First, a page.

Overall, I’m happy to be able to semi-regularly get out to the course, and happy that my game didn’t go completely down the crapper.  I wish it would be a bit more regular… but I have a strong feeling that most people won’t be able to get out all the time, with life happening.  I plan on heading out there again, which I feel is only necessary to get a good idea on a course.  Have you had a chance to hit the course in the last couple of weeks?

GOAL

Hit par

Keep my disc in the fairway

Improve forehand throw

GOAL ACCOMPLISHED?

No.

I didn’t do any of these things.  I think I might have hit par on one or two holes, but not enough to justify it being a reached goal

PROBLEM

I will say that with a new course, comes the added challenge of figuring out each hole, therefore taking away from the ability to improve.  You are forced to focus on finding the basket, understanding the hole, and knowing where not to throw.

SOLUTION

Try to get past the new course challenge.  Considering that I want to try new courses, I should be able to easily adapt.  Therefore, I need to work on varying the courses I go to around here in Kalamazoo, keeping myself guessing on the holes.

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Discovery of the forest dwelling basket

This was a great weekend for disc golf and it felt great to hit the course and toss some discs.  It’s been a while since I’ve been able to hit the course (I know I keep whining about it, but that’s the point of this blog, duh), but there wasn’t any rust on these throws and I think I actually saw some improvement this past Saturday.  Also, it was great checking out a new course, Lake Township Park over by Warren Dunes on Lake Michigan.  A nice course that I think you should check out if you are over that way.

Let’s talk about the course first, because it has an interesting hole and one hole that I guess is a premier hole.  Both of these holes are worth talking about in detail.  First, to start off, the course is in a nice sports park and was originally nine holes, but recently moved up to a normal 18 hole course.  Being part of a sports park, I think there is somebody there to take care of the course or nobody knows this course exists.  I didn’t see any garbage around any of the holes (a major pet peeve of mine that I’ll talk about soon), which was surprising because I didn’t see very many garbage cans around.  They had maps at hole one, which I liked because some of the pad placement was a little funky.  The majority of the holes were short, around the 200 foot mark, making you feel like a superstar with every drive.  Not saying that it was an easy course.  The first nine holes were in not quite a forest (you’ll here about that in a second) but some sort of hilly tree area.  So, they placed a lot of the baskets right on the other side of a tree, making you almost have to come around the back-end of the basket.  After that there were some open holes, those were the ones that had some length, hitting 400 feet.  And a couple of the holes were on the edge of the park, testing your fence climbing skills if you had a stray throw or the wind was deciding to be evil and wanted to grab your disc.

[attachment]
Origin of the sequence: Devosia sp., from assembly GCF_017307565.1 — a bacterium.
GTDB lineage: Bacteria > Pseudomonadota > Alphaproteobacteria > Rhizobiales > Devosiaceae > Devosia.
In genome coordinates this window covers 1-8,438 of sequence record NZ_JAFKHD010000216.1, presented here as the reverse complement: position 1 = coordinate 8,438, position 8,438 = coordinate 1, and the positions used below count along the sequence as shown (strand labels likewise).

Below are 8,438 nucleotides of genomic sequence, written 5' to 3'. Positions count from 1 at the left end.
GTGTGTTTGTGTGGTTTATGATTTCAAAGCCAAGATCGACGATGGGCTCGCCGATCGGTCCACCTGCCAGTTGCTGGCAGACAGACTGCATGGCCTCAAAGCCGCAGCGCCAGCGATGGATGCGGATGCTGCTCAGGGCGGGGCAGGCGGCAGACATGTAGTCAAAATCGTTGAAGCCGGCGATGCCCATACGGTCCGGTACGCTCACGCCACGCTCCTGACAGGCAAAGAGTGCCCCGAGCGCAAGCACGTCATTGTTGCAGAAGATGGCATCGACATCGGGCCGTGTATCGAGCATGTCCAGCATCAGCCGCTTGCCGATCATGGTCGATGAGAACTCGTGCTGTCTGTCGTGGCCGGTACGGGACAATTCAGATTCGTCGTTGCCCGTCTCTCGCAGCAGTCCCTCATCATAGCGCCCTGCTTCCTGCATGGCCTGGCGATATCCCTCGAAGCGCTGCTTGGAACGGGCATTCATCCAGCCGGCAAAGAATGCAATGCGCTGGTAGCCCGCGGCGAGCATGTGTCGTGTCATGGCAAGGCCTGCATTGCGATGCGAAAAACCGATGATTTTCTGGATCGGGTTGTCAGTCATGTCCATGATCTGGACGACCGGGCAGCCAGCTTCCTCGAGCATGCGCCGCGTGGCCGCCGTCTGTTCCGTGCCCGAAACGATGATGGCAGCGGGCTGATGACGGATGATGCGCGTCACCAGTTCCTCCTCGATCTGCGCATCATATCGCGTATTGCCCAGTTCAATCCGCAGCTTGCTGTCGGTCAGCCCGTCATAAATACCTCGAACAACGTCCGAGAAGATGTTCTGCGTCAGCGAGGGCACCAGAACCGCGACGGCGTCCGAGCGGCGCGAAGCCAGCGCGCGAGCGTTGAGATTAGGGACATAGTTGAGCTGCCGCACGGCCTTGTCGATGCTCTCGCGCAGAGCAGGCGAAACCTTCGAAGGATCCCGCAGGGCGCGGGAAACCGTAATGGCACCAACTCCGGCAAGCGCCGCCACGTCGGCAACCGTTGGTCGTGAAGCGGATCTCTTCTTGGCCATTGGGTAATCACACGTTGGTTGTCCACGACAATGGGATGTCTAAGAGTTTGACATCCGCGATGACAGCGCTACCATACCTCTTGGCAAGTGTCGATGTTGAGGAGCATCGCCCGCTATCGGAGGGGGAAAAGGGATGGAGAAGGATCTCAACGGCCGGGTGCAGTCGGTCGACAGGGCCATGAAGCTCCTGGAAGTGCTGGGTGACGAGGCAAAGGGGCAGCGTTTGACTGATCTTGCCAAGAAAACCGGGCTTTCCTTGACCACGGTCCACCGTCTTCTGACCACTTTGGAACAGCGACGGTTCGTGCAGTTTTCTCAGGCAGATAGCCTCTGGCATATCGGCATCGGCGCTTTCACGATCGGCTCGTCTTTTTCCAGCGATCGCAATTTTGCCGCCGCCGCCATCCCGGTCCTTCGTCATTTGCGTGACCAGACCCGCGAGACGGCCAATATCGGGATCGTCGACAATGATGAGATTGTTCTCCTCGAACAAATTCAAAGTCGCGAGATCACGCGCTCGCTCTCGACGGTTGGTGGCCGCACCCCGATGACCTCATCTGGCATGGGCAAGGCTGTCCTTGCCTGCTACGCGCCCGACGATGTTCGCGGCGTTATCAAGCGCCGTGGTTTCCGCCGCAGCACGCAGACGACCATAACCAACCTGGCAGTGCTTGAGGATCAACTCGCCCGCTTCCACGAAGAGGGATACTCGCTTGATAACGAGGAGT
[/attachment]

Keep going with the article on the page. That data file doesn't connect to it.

Now, the two  holes that I think need to be discussed at a bit of detail.  Hole 3 and hole 11.  Hole 3 for it’s apparent notoriety and hole 11 for it’s ridiculousness.

Before going camping this weekend, I did a little research on if there were any disc golf courses around Warren Dunes, and Lake Township was the one.  Well, in everything I read, they said hole 3 was the hole to look out for.  According to Disc Golf Course Review and the PDGA website this is the trademark hole.  My question: why?  It’s a straight shot from the pad to basket, 492 feet, with a fence on your right and some trees around the basket.  Yes that fence could be a problem, but for most people who throw right handed and do a back hand throw, that disc is going to go left, away from the fence.  And yes 492 feet is a long hole, but not the longest one I’ve seen (that was a course in Illinois, the hole was over 900 feet I think and the longest in the state).  There is a little worry that your disc might go rogue and go deep in the woods that is on the other side of the fence, but it’s a very very tiny worry.  I guess if you are playing tournament rules, you might have a little trouble with this hole because there is a parking lot and sidewalk that you have to throw over, and if you land on them that is usually considered out-of-bounds.  But,  there were five of us out there and I don’t think anyone landed on the out-of-bounds area.  I hit par on that hole, and I would have gone one under if it wasn’t for a stray tree branch that was in my way.

If the disc golf sites are going to consider hole 3 the trademark hole, I wonder what they would consider hole 11?  The park is broken in half with a thick forest separating the soccer fields from the baseball diamond and pond.  This forest is actually labeled as a “Boy Scout Trail” and does have a couple of trails going through it.  However, hole 11 must of been created by someone that has never heard of the word “fairway” or “lawnmower.”  Trying to find the pad was a beast, and then trying to find the basket was like going on an expedition in a newly discovered jungle forest.  There was underbrush every where.  Nothing was cleared out.  And I don’t think anything had ever been cleared out.  You were throwing blind from the pad, definitely needing a spotter to help keep track of your disc.  I guess there were tiny bike paths along the sides of the woods, but nothing you could use to help you throw from a clear area.  I highly recommend using the overhand throw for this hole.  We had to hunt down the basket first, which again, didn’t have a “green,”  then we had to station a couple of people in the woods to help spot, and after we threw, we took over for the spotters to throw.  It was a big process to get to the basket.  I can’t imagine trying to do that hole either by yourself or after a rain.  It would be full of bugs and just plain nasty trying to go through it.  I have a picture on my phone that I’ll post to show you the insanity of the hole. The picture speaks for its-self.